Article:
A derogatory phrase, “UK beast,” has gained traction on social media, with some black women expressing concerns about being singled out. The term was notably directed at Nella Rose following an altercation with Fred Siriex on “I’m A Celebrity… Get Me Out Of Here.” Describing women as “masculine and rude,” the insult has prompted discussions among black women about its perceived targeting.
The phrase originated in a 2022 viral post comparing French and UK women, suggesting UK women are akin to beasts. In recent months, its prevalence on social media has surged, leading to conversations on its impact, particularly on black women.
TikTok’s Anthonia Edomwande, who faced the term, sees it as degrading black women, reinforcing stereotypes of loud and dramatic behavior. The insult, she argues, becomes a means to bring down individuals based on their physical appearance and afro-centric features.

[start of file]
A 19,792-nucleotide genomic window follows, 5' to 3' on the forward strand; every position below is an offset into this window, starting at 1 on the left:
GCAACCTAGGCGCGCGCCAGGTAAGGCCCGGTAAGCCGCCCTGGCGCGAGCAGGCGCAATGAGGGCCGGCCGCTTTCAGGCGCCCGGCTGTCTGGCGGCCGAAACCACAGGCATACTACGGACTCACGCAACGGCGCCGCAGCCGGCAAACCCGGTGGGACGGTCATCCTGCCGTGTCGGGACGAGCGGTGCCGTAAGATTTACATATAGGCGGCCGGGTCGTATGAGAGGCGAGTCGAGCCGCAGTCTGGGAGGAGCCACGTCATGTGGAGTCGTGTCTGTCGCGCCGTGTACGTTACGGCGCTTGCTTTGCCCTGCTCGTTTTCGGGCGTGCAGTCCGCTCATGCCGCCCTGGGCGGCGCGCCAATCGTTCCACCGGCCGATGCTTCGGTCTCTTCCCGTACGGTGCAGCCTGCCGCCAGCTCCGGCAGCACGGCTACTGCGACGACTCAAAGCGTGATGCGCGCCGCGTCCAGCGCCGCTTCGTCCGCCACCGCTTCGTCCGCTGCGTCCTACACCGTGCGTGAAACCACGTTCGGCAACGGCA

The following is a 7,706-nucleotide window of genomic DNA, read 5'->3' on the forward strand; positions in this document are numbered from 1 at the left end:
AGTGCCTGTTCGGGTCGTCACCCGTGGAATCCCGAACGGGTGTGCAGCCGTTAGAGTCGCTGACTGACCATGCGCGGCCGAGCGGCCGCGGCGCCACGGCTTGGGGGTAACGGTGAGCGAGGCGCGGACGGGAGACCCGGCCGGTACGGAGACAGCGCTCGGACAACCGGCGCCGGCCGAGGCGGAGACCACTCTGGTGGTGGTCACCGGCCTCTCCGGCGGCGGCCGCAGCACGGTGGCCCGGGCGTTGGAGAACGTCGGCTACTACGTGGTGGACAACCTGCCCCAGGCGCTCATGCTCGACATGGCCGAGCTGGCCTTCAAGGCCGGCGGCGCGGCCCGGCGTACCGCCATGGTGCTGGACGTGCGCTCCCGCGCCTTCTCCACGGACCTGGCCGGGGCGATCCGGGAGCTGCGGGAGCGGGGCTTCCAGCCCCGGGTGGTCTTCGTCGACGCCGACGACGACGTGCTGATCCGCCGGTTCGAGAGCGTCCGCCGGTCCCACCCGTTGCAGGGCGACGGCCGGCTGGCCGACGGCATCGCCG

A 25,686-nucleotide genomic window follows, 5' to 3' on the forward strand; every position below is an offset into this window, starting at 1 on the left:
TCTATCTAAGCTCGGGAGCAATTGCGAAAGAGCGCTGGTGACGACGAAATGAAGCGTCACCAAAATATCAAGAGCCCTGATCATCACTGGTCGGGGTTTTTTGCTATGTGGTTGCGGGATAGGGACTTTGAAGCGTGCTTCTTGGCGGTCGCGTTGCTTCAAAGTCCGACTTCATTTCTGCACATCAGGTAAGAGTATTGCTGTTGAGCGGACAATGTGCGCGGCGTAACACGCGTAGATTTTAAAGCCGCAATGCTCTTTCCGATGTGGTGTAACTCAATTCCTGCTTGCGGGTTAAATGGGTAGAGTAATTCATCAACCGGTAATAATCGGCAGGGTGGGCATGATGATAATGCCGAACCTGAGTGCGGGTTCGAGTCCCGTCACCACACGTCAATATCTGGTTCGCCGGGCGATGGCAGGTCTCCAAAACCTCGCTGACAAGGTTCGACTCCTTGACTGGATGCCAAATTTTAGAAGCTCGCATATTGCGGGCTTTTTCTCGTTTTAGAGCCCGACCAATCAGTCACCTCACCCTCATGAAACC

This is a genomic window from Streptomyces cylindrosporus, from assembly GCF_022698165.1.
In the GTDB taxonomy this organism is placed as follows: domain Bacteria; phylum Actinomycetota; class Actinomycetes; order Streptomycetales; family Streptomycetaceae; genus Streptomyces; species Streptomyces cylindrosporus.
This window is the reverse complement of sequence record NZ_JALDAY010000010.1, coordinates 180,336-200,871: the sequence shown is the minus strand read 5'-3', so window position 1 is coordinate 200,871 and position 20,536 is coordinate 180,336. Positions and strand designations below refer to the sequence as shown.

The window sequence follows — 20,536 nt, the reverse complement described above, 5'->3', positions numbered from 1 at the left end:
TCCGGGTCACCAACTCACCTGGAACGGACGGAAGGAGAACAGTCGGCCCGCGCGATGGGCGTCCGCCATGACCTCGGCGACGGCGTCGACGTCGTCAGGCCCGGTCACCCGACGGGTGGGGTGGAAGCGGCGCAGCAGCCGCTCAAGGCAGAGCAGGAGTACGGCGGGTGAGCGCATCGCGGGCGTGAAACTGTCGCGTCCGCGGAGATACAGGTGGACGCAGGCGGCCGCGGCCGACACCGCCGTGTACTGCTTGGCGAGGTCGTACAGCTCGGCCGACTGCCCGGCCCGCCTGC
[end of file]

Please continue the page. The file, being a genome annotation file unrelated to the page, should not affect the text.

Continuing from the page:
Hindia Andries, a beauty creator, notes the term targets a black girl’s appearance, especially if it deviates from conventional standards. Therefore, actress and director Kelechi Okafor, commenting on comments about Nella, expressed her horror at the beast-like comparisons and noted a historical trend of comparing black women to apes.
Dr. Kadian Pow, a lecturer in sociology and black studies, views the phrase as perpetuating misogynoir, targeted discrimination against black women. Terms aim to deny black women femininity, control behavior, and enforce conformity to societal expectations, as she explains.
Anthonia highlights the term’s origin with black men, now adopted by other races, raising concerns about potential racist usage. Dr. Pow rejects the argument that the phrase is about behaviour rather than race, emphasising its association with anti-blackness.
Encouraging black men to reflect on perpetuating derogatory terms, addressing their role, and taking responsibility in respecting black women.